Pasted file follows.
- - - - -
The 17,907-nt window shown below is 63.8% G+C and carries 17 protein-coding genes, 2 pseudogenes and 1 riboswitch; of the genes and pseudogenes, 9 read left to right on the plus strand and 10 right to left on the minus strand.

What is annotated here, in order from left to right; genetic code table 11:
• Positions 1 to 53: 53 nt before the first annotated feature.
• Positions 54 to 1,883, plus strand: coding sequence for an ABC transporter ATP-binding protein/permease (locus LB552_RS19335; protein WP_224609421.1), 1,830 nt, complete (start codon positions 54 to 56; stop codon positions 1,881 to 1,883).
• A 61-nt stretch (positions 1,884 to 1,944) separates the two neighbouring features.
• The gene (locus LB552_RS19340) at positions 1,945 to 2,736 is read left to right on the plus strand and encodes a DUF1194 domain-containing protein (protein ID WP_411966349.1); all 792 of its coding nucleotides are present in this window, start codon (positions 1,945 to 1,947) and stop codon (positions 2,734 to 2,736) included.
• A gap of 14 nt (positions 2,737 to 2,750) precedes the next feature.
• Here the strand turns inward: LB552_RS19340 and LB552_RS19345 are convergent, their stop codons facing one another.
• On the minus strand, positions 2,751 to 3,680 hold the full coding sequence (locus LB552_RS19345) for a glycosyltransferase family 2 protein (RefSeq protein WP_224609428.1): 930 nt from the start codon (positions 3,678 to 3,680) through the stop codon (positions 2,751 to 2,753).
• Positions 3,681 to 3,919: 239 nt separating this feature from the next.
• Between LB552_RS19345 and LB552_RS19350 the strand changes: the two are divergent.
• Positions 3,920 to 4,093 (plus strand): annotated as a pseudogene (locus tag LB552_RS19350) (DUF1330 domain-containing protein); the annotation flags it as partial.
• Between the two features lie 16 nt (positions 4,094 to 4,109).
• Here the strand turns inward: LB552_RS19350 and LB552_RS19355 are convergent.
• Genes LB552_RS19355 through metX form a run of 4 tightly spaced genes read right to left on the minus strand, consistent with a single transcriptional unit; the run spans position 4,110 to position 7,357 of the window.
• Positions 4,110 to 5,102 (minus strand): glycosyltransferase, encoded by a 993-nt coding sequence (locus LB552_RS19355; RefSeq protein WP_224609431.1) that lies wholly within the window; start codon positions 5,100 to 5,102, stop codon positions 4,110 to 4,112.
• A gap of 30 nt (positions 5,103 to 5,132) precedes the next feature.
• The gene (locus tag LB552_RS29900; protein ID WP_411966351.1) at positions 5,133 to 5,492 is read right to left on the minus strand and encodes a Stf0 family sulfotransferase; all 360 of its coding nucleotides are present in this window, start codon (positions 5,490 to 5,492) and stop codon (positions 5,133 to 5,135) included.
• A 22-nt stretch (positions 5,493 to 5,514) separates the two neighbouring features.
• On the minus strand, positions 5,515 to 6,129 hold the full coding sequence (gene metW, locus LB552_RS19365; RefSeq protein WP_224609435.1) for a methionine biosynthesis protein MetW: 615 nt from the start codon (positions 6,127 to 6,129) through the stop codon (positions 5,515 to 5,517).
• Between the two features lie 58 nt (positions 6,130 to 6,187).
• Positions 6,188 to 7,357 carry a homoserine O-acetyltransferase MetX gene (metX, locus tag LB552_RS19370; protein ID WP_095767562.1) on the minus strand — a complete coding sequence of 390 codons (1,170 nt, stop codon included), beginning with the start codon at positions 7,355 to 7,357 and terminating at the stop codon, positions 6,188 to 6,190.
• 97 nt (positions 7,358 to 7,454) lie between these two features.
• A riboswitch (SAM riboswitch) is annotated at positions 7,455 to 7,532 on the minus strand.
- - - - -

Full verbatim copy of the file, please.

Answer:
The 17,907-nt window shown below is 63.8% G+C and carries 17 protein-coding genes, 2 pseudogenes and 1 riboswitch; of the genes and pseudogenes, 9 read left to right on the plus strand and 10 right to left on the minus strand.

What is annotated here, in order from left to right; genetic code table 11:
• Positions 1 to 53: 53 nt before the first annotated feature.
• Positions 54 to 1,883, plus strand: coding sequence for an ABC transporter ATP-binding protein/permease (locus LB552_RS19335; protein WP_224609421.1), 1,830 nt, complete (start codon positions 54 to 56; stop codon positions 1,881 to 1,883).
• A 61-nt stretch (positions 1,884 to 1,944) separates the two neighbouring features.
• The gene (locus LB552_RS19340) at positions 1,945 to 2,736 is read left to right on the plus strand and encodes a DUF1194 domain-containing protein (protein ID WP_411966349.1); all 792 of its coding nucleotides are present in this window, start codon (positions 1,945 to 1,947) and stop codon (positions 2,734 to 2,736) included.
• A gap of 14 nt (positions 2,737 to 2,750) precedes the next feature.
• Here the strand turns inward: LB552_RS19340 and LB552_RS19345 are convergent, their stop codons facing one another.
• On the minus strand, positions 2,751 to 3,680 hold the full coding sequence (locus LB552_RS19345) for a glycosyltransferase family 2 protein (RefSeq protein WP_224609428.1): 930 nt from the start codon (positions 3,678 to 3,680) through the stop codon (positions 2,751 to 2,753).
• Positions 3,681 to 3,919: 239 nt separating this feature from the next.
• Between LB552_RS19345 and LB552_RS19350 the strand changes: the two are divergent.
• Positions 3,920 to 4,093 (plus strand): annotated as a pseudogene (locus tag LB552_RS19350) (DUF1330 domain-containing protein); the annotation flags it as partial.
• Between the two features lie 16 nt (positions 4,094 to 4,109).
• Here the strand turns inward: LB552_RS19350 and LB552_RS19355 are convergent.
• Genes LB552_RS19355 through metX form a run of 4 tightly spaced genes read right to left on the minus strand, consistent with a single transcriptional unit; the run spans position 4,110 to position 7,357 of the window.
• Positions 4,110 to 5,102 (minus strand): glycosyltransferase, encoded by a 993-nt coding sequence (locus LB552_RS19355; RefSeq protein WP_224609431.1) that lies wholly within the window; start codon positions 5,100 to 5,102, stop codon positions 4,110 to 4,112.
• A gap of 30 nt (positions 5,103 to 5,132) precedes the next feature.
• The gene (locus tag LB552_RS29900; protein ID WP_411966351.1) at positions 5,133 to 5,492 is read right to left on the minus strand and encodes a Stf0 family sulfotransferase; all 360 of its coding nucleotides are present in this window, start codon (positions 5,490 to 5,492) and stop codon (positions 5,133 to 5,135) included.
• A 22-nt stretch (positions 5,493 to 5,514) separates the two neighbouring features.
• On the minus strand, positions 5,515 to 6,129 hold the full coding sequence (gene metW, locus LB552_RS19365; RefSeq protein WP_224609435.1) for a methionine biosynthesis protein MetW: 615 nt from the start codon (positions 6,127 to 6,129) through the stop codon (positions 5,515 to 5,517).
• Between the two features lie 58 nt (positions 6,130 to 6,187).
• Positions 6,188 to 7,357 carry a homoserine O-acetyltransferase MetX gene (metX, locus tag LB552_RS19370; protein ID WP_095767562.1) on the minus strand — a complete coding sequence of 390 codons (1,170 nt, stop codon included), beginning with the start codon at positions 7,355 to 7,357 and terminating at the stop codon, positions 6,188 to 6,190.
• 97 nt (positions 7,358 to 7,454) lie between these two features.
• A riboswitch (SAM riboswitch) is annotated at positions 7,455 to 7,532 on the minus strand.